Five Powerful Ways Abusive Narcissists Get Inside Your Head by Shahida Arabi
In popular culture, the term “narcissistic” is thrown about quite loosely, usually referring to vanity and self-absorption. This reduces narcissism to a common quality that everyone possesses and downplays the symptoms demonstrated by people with the actual disorder. While narcissism does exist on a spectrum, narcissism as a full-fledged personality disorder is quite different.
People who meet the criteria for Narcissistic Personality Disorder or those who have traits of Antisocial Personality Disorder can operate in extremely manipulative ways within the context of intimate relationships due to their deceitfulness, lack of empathy and their tendency to be interpersonally exploitative. Although I will be focusing on narcissistic abusers in this post, due to the overlap of symptoms in these two disorders, this post can potentially apply to interactions with those who have ASPD to an extent.
It’s important in any kind of relationship that we learn to identify the red flags when interacting with people who display malignant narcissism and/or antisocial traits, so we can better protect ourselves from exploitation and abuse, set boundaries, and make informed decisions about who we keep in our lives. Understanding the nature of these narcissistic abuse and how it affects us has an enormous impact on our ability to engage in self-care and own our agency and power.
Watch out for the following covert manipulation tactics when you’re dating someone or in a relationship.
1. The Idealization-Devaluation-Discard Phase
Narcissists and those with antisocial traits tend to subject romantic partners through three phases within a relationship. The idealization phase (which often happens most strongly during the early stages of dating or a relationship) consists of putting you on a pedestal, making you the center of his/her world, being in contact with you frequently, and showering you with flattery and praise. You are convinced that the narcissist can’t live without you and that you’ve met your soulmate. Be wary of: constant texting, shallow flattery and wanting to be around you at all times. This is a technique known as “lovebombing” and it is how most victims get sucked in: they are tired of the “games” people play with each other in communication and are flattered by the constant attention they get from the narcissist. You may be fooled into thinking that this means a narcissist is truly interested in you, when in fact, he or she is interested in making you dependent on their constant praise and attention.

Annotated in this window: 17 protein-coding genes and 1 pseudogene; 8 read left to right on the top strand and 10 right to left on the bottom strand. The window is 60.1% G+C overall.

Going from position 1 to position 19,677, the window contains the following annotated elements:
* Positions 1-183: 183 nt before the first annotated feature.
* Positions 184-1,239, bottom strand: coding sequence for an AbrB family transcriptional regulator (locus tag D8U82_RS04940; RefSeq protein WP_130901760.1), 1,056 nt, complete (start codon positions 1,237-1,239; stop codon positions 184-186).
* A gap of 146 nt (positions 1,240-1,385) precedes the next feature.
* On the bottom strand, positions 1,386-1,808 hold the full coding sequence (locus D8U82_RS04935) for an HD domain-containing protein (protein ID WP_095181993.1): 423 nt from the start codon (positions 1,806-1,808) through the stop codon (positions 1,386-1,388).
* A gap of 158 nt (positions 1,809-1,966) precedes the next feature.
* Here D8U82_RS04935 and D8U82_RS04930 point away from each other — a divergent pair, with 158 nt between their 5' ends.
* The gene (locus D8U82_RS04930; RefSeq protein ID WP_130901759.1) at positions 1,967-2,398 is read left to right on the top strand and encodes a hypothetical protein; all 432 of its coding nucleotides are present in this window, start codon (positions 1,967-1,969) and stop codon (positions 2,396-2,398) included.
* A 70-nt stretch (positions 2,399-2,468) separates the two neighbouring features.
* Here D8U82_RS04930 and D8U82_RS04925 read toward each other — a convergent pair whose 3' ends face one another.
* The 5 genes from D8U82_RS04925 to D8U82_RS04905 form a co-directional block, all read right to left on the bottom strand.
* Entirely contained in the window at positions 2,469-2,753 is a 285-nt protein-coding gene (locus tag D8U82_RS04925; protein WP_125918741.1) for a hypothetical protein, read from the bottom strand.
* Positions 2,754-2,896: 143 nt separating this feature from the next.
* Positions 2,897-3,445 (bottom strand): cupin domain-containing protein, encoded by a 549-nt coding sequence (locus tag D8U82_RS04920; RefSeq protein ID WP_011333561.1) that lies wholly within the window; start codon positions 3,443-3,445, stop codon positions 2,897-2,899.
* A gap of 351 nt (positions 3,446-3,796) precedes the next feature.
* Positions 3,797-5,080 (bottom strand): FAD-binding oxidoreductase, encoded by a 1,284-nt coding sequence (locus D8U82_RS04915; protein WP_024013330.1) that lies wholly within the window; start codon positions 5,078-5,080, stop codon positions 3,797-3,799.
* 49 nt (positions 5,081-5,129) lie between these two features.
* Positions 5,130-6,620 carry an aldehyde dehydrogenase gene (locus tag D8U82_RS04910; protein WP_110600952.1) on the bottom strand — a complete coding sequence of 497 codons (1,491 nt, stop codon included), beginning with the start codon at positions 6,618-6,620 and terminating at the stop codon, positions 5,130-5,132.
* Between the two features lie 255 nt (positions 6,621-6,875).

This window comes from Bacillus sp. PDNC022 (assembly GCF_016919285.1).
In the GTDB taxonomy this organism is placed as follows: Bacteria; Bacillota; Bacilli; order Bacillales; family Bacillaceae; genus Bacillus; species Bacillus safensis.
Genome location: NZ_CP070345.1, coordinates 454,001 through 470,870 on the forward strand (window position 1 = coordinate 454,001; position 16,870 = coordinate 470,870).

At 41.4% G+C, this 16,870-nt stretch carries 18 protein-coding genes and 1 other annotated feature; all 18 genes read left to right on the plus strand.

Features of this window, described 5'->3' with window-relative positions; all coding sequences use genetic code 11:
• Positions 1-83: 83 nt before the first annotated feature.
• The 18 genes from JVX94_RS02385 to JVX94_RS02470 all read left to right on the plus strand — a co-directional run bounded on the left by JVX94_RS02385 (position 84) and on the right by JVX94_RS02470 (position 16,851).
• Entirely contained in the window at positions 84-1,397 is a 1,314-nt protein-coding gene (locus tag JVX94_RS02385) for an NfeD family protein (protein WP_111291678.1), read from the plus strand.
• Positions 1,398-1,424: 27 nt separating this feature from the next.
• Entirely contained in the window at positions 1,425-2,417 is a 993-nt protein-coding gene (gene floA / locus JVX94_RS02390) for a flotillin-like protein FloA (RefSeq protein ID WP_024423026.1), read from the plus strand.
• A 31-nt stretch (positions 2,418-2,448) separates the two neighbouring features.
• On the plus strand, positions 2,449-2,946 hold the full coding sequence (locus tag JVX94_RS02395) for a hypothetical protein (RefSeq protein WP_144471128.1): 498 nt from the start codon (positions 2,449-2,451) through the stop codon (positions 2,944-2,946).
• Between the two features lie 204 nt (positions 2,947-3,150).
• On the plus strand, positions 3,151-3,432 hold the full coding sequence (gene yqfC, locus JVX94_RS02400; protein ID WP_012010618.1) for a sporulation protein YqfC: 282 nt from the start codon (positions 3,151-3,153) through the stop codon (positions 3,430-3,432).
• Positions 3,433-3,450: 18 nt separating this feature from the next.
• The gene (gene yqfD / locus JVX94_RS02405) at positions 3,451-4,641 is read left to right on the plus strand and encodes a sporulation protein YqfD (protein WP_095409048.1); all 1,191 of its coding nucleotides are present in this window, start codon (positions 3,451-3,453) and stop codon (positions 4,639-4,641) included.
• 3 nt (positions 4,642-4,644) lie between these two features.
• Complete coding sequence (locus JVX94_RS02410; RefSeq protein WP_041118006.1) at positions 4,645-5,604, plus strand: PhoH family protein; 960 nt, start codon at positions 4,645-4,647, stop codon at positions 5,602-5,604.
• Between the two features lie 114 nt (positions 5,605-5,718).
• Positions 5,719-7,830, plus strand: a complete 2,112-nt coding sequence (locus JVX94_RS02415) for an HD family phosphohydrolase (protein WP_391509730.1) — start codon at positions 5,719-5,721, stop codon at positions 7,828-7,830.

The devaluation phase is subsequent to this idealization phase, and this is when you’re left wondering why you were so abruptly thrust off the pedestal. The narcissist will suddenly start to blow hot and cold, criticizing you, covertly and overtly putting you down, comparing you to others, emotionally withdrawing from you and giving you the silent treatment when you’ve failed to meet their “standards.” Since the “hot” aspect of this phase relies on intermittent reinforcement in which the narcissist gives you inconsistent spurts of the idealization phase throughout, you become convinced that perhaps you are at fault and you can “control” the narcissist’s reactions.
Even though the narcissist can be quite possessive and jealous over you, since he or she views you as an object and a source of narcissistic supply, the narcissist is prone to projecting this same behavior onto you. The narcissist makes you seem like the needy one as you react to his or her withdrawal and withholding patterns even though the expectations of frequent contact were established early on in the relationship by the narcissist himself.
You are mislead into thinking that if you just learn not to be so “needy,” “clingy,” or “jealous,” the narcissist will reward you with the loving behavior he or she demonstrated in the beginning. The narcissist may use these and other similar words to gaslight victims when they react normally to being provoked. It’s a way to maintain control over your legitimate emotional reactions to their stonewalling, emotional withdrawal and inconsistency.